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At Pivotree, we start working with our customers in August to prepare them for the holiday season. We work with our clients to implement solutions like Site Optimization, Load Testing, and Application Performance Monitoring to ensure their site performs under load. However, in the absence of some of these advanced services many merchants struggle with peak traffic, especially during the holiday season.

One thing we’ve noticed is that when customers attempt to access a site that is slow or having performance problems, they artificially increase the traffic to the site.  Why?  Because they are human.  If a site is not working properly they naturally try again on a different browser or a different device.  Rather than one session per person, there are multiple sessions generated and some visitors will keep coming back until they can finish their transaction. Add to that a deep discount, a hot product and a sense of urgency to get that particular product and you have people frantically trying to reach your web store.

On the flip side, some customers will be so turned off if your site doesn’t work on the first try that they might never come back (KISSmetrics has a great infographic on that very topic).

So what do you do when you’re marketing department has dropped a stellar campaign, and your site is buckling under the pressure?

I mentioned before that our recommendation would definitely be to plan ahead with solutions like Site Optimization, Load Testing and Application Performance Monitoring but failing that here are some things that you can do to minimize the impact of unexpectedly high traffic.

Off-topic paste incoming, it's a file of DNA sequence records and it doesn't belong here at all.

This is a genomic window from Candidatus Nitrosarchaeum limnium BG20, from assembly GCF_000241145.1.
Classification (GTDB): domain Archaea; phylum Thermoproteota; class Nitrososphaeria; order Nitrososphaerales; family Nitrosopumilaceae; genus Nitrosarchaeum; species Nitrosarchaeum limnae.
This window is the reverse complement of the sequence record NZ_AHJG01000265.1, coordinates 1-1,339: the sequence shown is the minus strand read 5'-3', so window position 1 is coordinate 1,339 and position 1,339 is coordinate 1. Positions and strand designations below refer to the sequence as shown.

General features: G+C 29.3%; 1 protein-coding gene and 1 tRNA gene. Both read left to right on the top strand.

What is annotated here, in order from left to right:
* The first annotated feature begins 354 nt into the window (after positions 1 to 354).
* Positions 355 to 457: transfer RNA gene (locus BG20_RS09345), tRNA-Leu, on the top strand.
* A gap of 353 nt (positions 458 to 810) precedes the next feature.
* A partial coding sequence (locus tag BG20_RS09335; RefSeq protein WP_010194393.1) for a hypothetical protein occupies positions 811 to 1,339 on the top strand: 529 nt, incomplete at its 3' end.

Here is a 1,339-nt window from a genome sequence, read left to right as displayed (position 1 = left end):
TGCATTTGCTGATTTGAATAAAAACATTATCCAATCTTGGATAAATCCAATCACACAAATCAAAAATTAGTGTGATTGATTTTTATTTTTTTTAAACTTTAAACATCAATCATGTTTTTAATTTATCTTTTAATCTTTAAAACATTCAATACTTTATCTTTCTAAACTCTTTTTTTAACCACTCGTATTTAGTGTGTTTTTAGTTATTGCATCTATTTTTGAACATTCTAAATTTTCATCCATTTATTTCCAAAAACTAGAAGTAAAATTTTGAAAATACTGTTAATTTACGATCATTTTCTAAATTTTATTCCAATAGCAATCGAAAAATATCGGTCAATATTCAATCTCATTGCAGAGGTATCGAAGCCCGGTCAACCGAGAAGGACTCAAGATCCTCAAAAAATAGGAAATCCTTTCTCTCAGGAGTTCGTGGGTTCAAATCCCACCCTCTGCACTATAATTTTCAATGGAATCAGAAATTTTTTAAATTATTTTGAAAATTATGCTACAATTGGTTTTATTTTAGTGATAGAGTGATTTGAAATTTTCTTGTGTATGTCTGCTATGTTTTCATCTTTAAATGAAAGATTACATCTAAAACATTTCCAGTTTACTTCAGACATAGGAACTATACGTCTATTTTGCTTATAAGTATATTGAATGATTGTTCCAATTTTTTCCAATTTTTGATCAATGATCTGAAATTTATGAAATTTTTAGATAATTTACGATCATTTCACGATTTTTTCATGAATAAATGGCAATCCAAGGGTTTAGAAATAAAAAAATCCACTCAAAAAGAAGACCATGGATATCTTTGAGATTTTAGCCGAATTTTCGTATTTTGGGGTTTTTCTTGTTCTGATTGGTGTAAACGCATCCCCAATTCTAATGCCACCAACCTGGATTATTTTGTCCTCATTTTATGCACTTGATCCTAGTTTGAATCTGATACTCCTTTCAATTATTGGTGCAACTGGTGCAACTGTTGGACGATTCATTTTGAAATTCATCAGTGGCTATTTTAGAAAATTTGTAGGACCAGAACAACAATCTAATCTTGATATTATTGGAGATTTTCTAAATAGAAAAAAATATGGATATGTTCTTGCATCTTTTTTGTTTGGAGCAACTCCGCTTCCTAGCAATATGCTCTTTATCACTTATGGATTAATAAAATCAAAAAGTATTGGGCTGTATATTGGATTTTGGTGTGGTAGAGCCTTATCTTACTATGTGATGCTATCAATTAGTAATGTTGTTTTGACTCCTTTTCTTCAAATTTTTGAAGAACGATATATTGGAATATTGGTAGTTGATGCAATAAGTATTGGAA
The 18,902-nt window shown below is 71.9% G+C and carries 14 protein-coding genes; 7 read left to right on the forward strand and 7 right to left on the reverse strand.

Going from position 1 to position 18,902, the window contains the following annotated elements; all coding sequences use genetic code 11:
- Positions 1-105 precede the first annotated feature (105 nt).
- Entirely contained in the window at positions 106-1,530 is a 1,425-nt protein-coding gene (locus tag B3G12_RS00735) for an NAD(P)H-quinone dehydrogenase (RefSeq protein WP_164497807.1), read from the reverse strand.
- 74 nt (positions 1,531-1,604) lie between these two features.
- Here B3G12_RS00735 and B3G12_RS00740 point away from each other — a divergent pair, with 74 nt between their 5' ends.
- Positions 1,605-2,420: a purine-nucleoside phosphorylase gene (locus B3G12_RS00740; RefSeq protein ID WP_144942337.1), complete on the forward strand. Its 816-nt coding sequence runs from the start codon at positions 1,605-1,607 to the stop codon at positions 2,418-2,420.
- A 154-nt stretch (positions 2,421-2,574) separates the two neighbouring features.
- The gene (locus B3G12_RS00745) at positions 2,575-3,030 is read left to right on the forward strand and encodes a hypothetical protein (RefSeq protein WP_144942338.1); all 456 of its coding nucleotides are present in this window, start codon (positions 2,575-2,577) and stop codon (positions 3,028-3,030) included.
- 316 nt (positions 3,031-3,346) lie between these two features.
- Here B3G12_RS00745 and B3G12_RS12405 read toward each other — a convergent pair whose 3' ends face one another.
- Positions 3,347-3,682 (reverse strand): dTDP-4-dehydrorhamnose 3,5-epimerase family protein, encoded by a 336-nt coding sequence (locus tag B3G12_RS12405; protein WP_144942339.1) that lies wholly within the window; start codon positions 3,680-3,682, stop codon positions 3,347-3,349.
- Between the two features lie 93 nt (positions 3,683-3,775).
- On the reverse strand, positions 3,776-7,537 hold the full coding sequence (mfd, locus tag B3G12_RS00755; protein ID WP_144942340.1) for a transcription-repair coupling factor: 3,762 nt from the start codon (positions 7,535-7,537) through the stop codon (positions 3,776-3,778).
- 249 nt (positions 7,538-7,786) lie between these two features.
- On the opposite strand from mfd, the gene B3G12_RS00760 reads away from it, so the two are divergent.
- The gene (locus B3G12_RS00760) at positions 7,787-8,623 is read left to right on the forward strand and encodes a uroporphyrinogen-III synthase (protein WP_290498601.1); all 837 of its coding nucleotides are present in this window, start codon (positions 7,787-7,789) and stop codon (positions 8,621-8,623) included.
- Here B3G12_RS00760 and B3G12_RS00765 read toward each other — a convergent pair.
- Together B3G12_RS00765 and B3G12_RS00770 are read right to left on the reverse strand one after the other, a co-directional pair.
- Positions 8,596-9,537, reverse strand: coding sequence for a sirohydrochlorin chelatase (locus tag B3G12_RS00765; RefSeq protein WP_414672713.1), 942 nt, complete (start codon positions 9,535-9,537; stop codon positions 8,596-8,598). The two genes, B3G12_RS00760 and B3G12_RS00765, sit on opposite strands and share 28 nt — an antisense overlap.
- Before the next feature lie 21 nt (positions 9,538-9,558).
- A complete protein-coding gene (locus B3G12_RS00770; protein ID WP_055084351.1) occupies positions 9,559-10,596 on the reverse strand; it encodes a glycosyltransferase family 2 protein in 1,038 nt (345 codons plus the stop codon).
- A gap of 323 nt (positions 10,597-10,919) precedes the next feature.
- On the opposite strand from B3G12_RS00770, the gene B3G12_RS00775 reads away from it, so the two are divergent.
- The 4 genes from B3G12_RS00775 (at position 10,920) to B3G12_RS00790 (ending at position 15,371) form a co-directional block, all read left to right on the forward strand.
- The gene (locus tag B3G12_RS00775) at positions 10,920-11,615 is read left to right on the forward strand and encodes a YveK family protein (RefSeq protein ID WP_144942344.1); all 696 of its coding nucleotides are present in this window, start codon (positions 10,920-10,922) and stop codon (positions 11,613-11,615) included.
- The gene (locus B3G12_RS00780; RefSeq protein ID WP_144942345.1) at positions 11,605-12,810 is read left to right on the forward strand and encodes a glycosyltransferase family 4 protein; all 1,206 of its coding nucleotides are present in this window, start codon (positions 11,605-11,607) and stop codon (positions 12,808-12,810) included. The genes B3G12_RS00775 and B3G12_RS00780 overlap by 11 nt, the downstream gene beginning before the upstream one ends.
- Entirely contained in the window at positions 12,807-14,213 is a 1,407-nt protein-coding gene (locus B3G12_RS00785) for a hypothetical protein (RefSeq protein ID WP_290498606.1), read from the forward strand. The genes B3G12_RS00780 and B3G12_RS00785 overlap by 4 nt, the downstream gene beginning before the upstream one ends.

7 Tips to Manage Unexpected Traffic


  1. Confirm the traffic is legitimate. Remember this could be a well-placed DOS attack designed to hit your site at a time when it will have the greatest impact.
  2. Do an emergency hardware upgrade. Memory and CPU are important components to evaluate and possibly upgrade.
  3. Pause any scans or jobs that aren’t absolutely vital and make sure your catalog is stable. Don’t publish any changes during these periods.
  4. Adjust Google bot traffic thresholds. If your site has a lot of inventory and text, limit the number of times Google can scrape your site (FYI – this will affect your ranking in search engines like Google).
  5. Identify where traffic is coming from. Recently we saw spikes in traffic into an environment from Pinterest (400 sessions at once). In this case, we would recommend configuring the application to treat Pinterest and other social media sites like bot traffic, limiting the length of time they can keep a session open.
  6. Work with your team to identify any features that can be removed from the site. Focus on items that contribute to high loads, like View All options, Blank Searches, Hover Pop-ups, etc. Another example is to adjust type ahead thresholds Changing the number of characters and time before look-ups can save valuable capacity.
  7. Implement traffic throttling and split traffic to sorry pages. Be inventive with the wording for your sorry page. For example, tell visitors that they are in a virtual queue or give them the option to enter their email address to receive a future discount. This limits the negative effects on your brand and reduces traffic hitting resource-intensive sections of your web store.


These tips will get you through an emergency, but if you find yourself under this pressure regularly it is likely time to re-evaluate your infrastructure and managed services portfolio. We cannot stress enough how advanced managed services like Site Optimization, Load Testing and Application Performance Monitoring can help you proactively address site performance issues when it matters most: before they impact shoppers.

Still, have questions? Contact us today to learn more about preparing your retail website for peak traffic.